by Mitch Kokai
Senior Political Analyst, John Locke Foundation
Shannon Watkins writes for the Martin Center about efforts to rebuild trust in American higher education.
Americans’ trust in higher education is crumbling. According to a recent Gallup poll, only 48 percent of American adults have a “great deal” or “quite a lot” of confidence in higher education. That number is down from 57 percent in 2015—the largest decline in confidence of any other institution. In efforts to rebuild that trust, many voices have sounded the alarm for reform.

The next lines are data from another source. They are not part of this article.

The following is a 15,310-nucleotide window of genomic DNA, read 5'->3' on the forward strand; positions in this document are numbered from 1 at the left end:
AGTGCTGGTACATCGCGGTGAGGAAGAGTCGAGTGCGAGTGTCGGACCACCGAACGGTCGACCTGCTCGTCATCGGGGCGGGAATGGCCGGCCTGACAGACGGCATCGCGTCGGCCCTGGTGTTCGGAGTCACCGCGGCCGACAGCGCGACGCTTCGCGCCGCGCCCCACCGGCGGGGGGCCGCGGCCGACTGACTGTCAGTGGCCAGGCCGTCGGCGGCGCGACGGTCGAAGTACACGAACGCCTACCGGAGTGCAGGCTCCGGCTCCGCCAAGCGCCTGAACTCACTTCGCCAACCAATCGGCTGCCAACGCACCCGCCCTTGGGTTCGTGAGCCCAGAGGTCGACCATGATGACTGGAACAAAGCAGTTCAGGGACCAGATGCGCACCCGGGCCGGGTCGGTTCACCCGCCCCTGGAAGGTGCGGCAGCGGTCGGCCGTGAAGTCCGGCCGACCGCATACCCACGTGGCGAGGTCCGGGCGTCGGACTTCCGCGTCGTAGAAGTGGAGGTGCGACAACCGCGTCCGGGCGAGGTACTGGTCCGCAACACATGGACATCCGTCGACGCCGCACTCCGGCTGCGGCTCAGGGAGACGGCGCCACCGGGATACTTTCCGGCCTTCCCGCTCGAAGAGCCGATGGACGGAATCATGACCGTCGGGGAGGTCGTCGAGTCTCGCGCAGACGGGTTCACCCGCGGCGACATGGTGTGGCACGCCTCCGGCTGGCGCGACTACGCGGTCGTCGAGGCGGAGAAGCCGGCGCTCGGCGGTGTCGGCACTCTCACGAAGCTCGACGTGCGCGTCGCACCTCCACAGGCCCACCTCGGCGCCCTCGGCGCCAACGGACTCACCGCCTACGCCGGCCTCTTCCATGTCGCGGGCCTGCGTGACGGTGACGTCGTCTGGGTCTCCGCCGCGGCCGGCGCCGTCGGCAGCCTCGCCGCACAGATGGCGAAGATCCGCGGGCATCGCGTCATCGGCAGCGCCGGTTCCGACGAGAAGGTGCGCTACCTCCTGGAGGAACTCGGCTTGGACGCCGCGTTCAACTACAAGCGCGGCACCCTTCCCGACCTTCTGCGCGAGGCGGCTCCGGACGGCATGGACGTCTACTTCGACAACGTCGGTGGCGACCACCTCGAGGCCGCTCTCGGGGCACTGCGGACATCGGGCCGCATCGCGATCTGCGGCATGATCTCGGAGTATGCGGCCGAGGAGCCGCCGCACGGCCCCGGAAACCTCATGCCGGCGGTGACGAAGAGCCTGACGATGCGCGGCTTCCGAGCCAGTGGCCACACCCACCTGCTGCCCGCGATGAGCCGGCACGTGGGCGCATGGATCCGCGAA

One proposal for reforming academia is the introduction of new and innovative college models to challenge the status quo.
The state of North Carolina has had two such innovative models spring up recent years. One is the CreatEd Institute in Black Mountain. The other is Thales College, which will welcome its first class of students in 2019.
Thales College is a natural extension of the Thales Academy chain, a group of eight private K-12 schools with locations across North Carolina founded by Raleigh businessman Robert Luddy. The upcoming launch of the college will be the latest effort by Luddy and the Thales staff to bring high-quality classical education to as many students as possible.